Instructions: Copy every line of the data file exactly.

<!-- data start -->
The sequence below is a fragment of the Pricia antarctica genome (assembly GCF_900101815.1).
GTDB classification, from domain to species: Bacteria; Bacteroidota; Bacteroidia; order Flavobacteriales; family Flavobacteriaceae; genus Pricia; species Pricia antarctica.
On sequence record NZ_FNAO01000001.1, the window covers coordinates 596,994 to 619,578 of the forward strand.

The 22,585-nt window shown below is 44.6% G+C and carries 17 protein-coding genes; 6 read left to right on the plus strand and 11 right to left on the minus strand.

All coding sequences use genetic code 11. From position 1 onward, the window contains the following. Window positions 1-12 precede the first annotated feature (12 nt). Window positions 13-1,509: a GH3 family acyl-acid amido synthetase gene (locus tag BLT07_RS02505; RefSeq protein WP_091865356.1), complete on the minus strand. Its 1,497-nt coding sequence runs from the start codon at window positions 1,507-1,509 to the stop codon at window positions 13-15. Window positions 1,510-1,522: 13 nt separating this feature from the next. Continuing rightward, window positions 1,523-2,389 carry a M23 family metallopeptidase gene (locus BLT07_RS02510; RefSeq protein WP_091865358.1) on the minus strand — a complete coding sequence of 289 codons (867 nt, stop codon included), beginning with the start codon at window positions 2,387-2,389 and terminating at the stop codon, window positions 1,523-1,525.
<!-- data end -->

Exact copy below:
The sequence below is a fragment of the Pricia antarctica genome (assembly GCF_900101815.1).
GTDB classification, from domain to species: Bacteria; Bacteroidota; Bacteroidia; order Flavobacteriales; family Flavobacteriaceae; genus Pricia; species Pricia antarctica.
On sequence record NZ_FNAO01000001.1, the window covers coordinates 596,994 to 619,578 of the forward strand.

The 22,585-nt window shown below is 44.6% G+C and carries 17 protein-coding genes; 6 read left to right on the plus strand and 11 right to left on the minus strand.

All coding sequences use genetic code 11. From position 1 onward, the window contains the following. Window positions 1-12 precede the first annotated feature (12 nt). Window positions 13-1,509: a GH3 family acyl-acid amido synthetase gene (locus tag BLT07_RS02505; RefSeq protein WP_091865356.1), complete on the minus strand. Its 1,497-nt coding sequence runs from the start codon at window positions 1,507-1,509 to the stop codon at window positions 13-15. Window positions 1,510-1,522: 13 nt separating this feature from the next. Continuing rightward, window positions 1,523-2,389 carry a M23 family metallopeptidase gene (locus BLT07_RS02510; RefSeq protein WP_091865358.1) on the minus strand — a complete coding sequence of 289 codons (867 nt, stop codon included), beginning with the start codon at window positions 2,387-2,389 and terminating at the stop codon, window positions 1,523-1,525.